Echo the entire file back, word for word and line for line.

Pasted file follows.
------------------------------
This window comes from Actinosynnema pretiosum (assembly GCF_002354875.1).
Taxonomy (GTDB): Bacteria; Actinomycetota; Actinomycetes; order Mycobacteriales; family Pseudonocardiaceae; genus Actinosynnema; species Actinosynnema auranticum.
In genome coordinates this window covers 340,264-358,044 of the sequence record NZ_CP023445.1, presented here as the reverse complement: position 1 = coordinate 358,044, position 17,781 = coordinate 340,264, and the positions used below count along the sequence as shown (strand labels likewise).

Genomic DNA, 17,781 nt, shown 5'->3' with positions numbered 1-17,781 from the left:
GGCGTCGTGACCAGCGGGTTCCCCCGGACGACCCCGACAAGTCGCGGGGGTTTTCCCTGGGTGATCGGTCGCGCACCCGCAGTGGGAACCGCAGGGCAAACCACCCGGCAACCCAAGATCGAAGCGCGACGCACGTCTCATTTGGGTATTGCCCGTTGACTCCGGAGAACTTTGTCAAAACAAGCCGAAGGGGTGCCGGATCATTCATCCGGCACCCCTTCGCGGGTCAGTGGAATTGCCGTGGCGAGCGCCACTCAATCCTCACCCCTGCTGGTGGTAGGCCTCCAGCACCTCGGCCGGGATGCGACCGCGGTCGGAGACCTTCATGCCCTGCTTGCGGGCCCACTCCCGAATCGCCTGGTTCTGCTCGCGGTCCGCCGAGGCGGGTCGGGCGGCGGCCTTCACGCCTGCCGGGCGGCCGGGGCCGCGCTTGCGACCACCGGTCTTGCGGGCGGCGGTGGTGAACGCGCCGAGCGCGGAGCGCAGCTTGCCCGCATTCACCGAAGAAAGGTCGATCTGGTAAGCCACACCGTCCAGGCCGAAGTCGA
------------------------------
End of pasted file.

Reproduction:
This window comes from Actinosynnema pretiosum (assembly GCF_002354875.1).
Taxonomy (GTDB): Bacteria; Actinomycetota; Actinomycetes; order Mycobacteriales; family Pseudonocardiaceae; genus Actinosynnema; species Actinosynnema auranticum.
In genome coordinates this window covers 340,264-358,044 of the sequence record NZ_CP023445.1, presented here as the reverse complement: position 1 = coordinate 358,044, position 17,781 = coordinate 340,264, and the positions used below count along the sequence as shown (strand labels likewise).

Genomic DNA, 17,781 nt, shown 5'->3' with positions numbered 1-17,781 from the left:
GGCGTCGTGACCAGCGGGTTCCCCCGGACGACCCCGACAAGTCGCGGGGGTTTTCCCTGGGTGATCGGTCGCGCACCCGCAGTGGGAACCGCAGGGCAAACCACCCGGCAACCCAAGATCGAAGCGCGACGCACGTCTCATTTGGGTATTGCCCGTTGACTCCGGAGAACTTTGTCAAAACAAGCCGAAGGGGTGCCGGATCATTCATCCGGCACCCCTTCGCGGGTCAGTGGAATTGCCGTGGCGAGCGCCACTCAATCCTCACCCCTGCTGGTGGTAGGCCTCCAGCACCTCGGCCGGGATGCGACCGCGGTCGGAGACCTTCATGCCCTGCTTGCGGGCCCACTCCCGAATCGCCTGGTTCTGCTCGCGGTCCGCCGAGGCGGGTCGGGCGGCGGCCTTCACGCCTGCCGGGCGGCCGGGGCCGCGCTTGCGACCACCGGTCTTGCGGGCGGCGGTGGTGAACGCGCCGAGCGCGGAGCGCAGCTTGCCCGCATTCACCGAAGAAAGGTCGATCTGGTAAGCCACACCGTCCAGGCCGAAGTCGA